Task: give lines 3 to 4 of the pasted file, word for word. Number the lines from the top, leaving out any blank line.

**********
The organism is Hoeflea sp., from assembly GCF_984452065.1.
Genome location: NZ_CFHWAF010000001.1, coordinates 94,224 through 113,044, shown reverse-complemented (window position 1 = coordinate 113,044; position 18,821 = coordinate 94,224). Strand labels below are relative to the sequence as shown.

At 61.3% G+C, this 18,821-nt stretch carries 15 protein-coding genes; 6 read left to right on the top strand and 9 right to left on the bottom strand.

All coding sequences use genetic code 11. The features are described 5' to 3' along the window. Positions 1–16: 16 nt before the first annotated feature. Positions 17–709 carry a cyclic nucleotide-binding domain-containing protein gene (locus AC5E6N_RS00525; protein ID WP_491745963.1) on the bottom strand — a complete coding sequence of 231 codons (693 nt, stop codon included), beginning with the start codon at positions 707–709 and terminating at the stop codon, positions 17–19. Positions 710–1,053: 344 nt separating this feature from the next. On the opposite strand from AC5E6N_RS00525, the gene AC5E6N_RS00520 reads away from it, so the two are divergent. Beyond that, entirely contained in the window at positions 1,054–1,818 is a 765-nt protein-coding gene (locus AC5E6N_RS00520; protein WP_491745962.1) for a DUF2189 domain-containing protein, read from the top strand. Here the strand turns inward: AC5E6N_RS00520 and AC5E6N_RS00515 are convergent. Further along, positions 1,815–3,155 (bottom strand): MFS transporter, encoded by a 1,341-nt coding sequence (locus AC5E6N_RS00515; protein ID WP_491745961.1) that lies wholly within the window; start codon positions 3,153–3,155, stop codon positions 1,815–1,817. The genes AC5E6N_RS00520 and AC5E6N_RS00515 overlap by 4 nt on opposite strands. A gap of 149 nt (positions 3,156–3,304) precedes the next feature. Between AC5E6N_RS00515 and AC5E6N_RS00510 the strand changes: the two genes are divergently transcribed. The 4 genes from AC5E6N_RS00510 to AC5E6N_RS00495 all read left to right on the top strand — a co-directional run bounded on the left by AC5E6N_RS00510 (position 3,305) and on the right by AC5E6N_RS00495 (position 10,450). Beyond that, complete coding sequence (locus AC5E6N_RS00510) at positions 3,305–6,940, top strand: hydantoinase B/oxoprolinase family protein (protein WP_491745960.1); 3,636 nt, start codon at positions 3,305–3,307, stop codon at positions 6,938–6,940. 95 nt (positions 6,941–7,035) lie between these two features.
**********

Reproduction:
At 61.3% G+C, this 18,821-nt stretch carries 15 protein-coding genes; 6 read left to right on the top strand and 9 right to left on the bottom strand.

All coding sequences use genetic code 11. The features are described 5' to 3' along the window. Positions 1–16: 16 nt before the first annotated feature. Positions 17–709 carry a cyclic nucleotide-binding domain-containing protein gene (locus AC5E6N_RS00525; protein ID WP_491745963.1) on the bottom strand — a complete coding sequence of 231 codons (693 nt, stop codon included), beginning with the start codon at positions 707–709 and terminating at the stop codon, positions 17–19. Positions 710–1,053: 344 nt separating this feature from the next. On the opposite strand from AC5E6N_RS00525, the gene AC5E6N_RS00520 reads away from it, so the two are divergent. Beyond that, entirely contained in the window at positions 1,054–1,818 is a 765-nt protein-coding gene (locus AC5E6N_RS00520; protein WP_491745962.1) for a DUF2189 domain-containing protein, read from the top strand. Here the strand turns inward: AC5E6N_RS00520 and AC5E6N_RS00515 are convergent. Further along, positions 1,815–3,155 (bottom strand): MFS transporter, encoded by a 1,341-nt coding sequence (locus AC5E6N_RS00515; protein ID WP_491745961.1) that lies wholly within the window; start codon positions 3,153–3,155, stop codon positions 1,815–1,817. The genes AC5E6N_RS00520 and AC5E6N_RS00515 overlap by 4 nt on opposite strands. A gap of 149 nt (positions 3,156–3,304) precedes the next feature. Between AC5E6N_RS00515 and AC5E6N_RS00510 the strand changes: the two genes are divergently transcribed. The 4 genes from AC5E6N_RS00510 to AC5E6N_RS00495 all read left to right on the top strand — a co-directional run bounded on the left by AC5E6N_RS00510 (position 3,305) and on the right by AC5E6N_RS00495 (position 10,450). Beyond that, complete coding sequence (locus AC5E6N_RS00510) at positions 3,305–6,940, top strand: hydantoinase B/oxoprolinase family protein (protein WP_491745960.1); 3,636 nt, start codon at positions 3,305–3,307, stop codon at positions 6,938–6,940. 95 nt (positions 6,941–7,035) lie between these two features.